That is massive mistake #1, TCP is terrible for games, especially for MOBAs that require fast response. Unless you are developing a slow MMORPG where latency isn't an issue (WoW for example) always use UDP for games.

With TCP packet sizes don't really matter as what you're streaming will be split into TCP chunks anyway, however with UDP (Which you should be using) packet sizes do matter, small packets create overhead and packets above 500 bytes you might as well forget about.

What I suggest is: Switch to UDP, you'll be 400% better off with UDP.
Send a variable sized UDP packet and listen expecting a 500 byte UDP packet.
This last point is for when you have things pretty much working well: Try and shove as much data as you can in a UDP packet, redundant data is still good as long as you can pad out the packet as much as you can with useful stuff (Don't go sending 500 bytes for the sake of it).
Make sure you set the operating system buffer sizes to 512 bytes, just over 500 bytes, so when you do start bloating your UDP packets you'll notice the speed increase. If you want to be daring, set the buffers to 0 bytes while you develop and then set them to just over the size of your largest packet type later on (But as I said, you need a high-speed thread pulling the packets from the OS otherwise it will drop them).

If you don't have access to select to test the sockets before listening, then just go non-blocking, non-blocking will only fail with the OS buffers being size 0 if they aren't on a high-speed thread, non-blocking is fine with an OS buffer of size [packetLen + 4] or whatever.


I'm guessing this is the API you're using: ruby-doc.org/stdlib-2.0.0/libdoc/socket/rdoc/Socket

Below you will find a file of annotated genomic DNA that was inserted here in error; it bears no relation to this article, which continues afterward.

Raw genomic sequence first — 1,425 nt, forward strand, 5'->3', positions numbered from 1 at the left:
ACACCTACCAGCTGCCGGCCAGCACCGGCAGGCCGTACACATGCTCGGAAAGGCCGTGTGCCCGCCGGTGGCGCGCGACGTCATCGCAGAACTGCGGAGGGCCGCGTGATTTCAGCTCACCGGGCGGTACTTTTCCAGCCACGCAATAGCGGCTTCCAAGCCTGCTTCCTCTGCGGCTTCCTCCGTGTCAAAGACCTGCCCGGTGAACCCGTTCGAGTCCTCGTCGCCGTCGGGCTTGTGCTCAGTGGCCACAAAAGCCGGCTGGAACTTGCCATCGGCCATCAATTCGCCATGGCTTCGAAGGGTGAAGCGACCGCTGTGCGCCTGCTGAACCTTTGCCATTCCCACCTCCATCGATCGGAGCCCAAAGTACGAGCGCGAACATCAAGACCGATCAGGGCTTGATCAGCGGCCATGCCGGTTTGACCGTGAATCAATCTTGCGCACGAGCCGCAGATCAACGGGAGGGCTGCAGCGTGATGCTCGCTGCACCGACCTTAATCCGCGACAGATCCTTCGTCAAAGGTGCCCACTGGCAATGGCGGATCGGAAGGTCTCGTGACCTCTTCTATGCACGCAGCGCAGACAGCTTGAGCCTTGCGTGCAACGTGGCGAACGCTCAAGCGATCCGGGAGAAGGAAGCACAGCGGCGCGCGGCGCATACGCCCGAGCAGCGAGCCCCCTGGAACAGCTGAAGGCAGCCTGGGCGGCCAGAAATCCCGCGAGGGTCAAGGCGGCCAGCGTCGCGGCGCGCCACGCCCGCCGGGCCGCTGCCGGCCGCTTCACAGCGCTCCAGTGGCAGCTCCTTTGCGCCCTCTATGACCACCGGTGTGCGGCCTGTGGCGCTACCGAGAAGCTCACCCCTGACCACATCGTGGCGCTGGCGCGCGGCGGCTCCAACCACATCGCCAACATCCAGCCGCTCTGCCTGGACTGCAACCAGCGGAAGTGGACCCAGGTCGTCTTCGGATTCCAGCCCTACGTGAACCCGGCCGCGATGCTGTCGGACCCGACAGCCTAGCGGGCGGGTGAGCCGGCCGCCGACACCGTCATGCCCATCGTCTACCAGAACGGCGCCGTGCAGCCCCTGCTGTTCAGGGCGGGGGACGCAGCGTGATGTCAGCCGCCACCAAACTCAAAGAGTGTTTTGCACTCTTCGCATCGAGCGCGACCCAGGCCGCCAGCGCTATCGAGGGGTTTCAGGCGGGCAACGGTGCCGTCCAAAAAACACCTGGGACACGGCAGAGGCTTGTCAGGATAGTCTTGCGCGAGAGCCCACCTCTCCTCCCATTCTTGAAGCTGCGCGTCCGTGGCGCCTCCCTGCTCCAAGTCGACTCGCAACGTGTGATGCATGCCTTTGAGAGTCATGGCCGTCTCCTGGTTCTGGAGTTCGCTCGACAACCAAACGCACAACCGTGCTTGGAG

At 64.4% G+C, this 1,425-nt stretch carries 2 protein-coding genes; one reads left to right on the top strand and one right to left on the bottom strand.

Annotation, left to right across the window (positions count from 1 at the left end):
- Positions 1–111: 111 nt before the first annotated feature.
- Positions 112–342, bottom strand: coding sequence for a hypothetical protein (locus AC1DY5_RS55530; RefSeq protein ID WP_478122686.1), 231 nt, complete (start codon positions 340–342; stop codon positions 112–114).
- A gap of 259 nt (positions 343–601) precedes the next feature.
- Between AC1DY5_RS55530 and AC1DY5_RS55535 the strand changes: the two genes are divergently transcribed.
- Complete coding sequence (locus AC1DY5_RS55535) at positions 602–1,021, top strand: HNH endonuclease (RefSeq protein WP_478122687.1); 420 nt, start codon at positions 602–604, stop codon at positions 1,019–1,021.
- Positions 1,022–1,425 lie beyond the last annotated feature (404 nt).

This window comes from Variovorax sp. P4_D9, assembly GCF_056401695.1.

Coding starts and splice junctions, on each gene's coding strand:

That API is veeery similar to BSD/Winsock, so you should have access to setting socket options for OS buffers and setting the blocking flag.

Just please promise me you'll switch to UDP!!!!


EDIT: To answer the original question, yeah use threads when you're non-blocking with an OS buffer size of 0 or use threads when you have a complex game, but there's no reason to use threads if your game loop is in no hurry to grab what's on the socket.


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    ZenVirZan
  Sun Mar 16, 2014 12:51 pm
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I already knew TCP was bad for games - Considering I've been busying myself with all of the extra little details, I figured I'd swap later, and I guess this time is now. I'll keep my TCP connections for the server listings and stuff that doesn't require low latency, and move all of the in-battle messages to UDP.

Due to the nature of UDP and its lack of streaming, how do I differentiate between two connections coming from the same IP address? I'm not sure how UDP works. If I bind a UDPSocket and listen to it, how do I send back the appropriate information? With TCP, you just #print back on the returned stream, but you can't do that with UDP from what I can tell.

EDIT: I am already using a thread with a network loop of blocking #gets and it seems to have a delay of about half a second. Would that be due to inefficient thread usage or is that just TCP? The game sends instantly, and the server receives and replies instantly too.

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    Xilef
  Sun Mar 16, 2014 3:27 pm
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ZenVirZan wrote:
I already knew TCP was bad for games - Considering I've been busying myself with all of the extra little details, I figured I'd swap later, and I guess this time is now. I'll keep my TCP connections for the server listings and stuff that doesn't require low latency, and move all of the in-battle messages to UDP.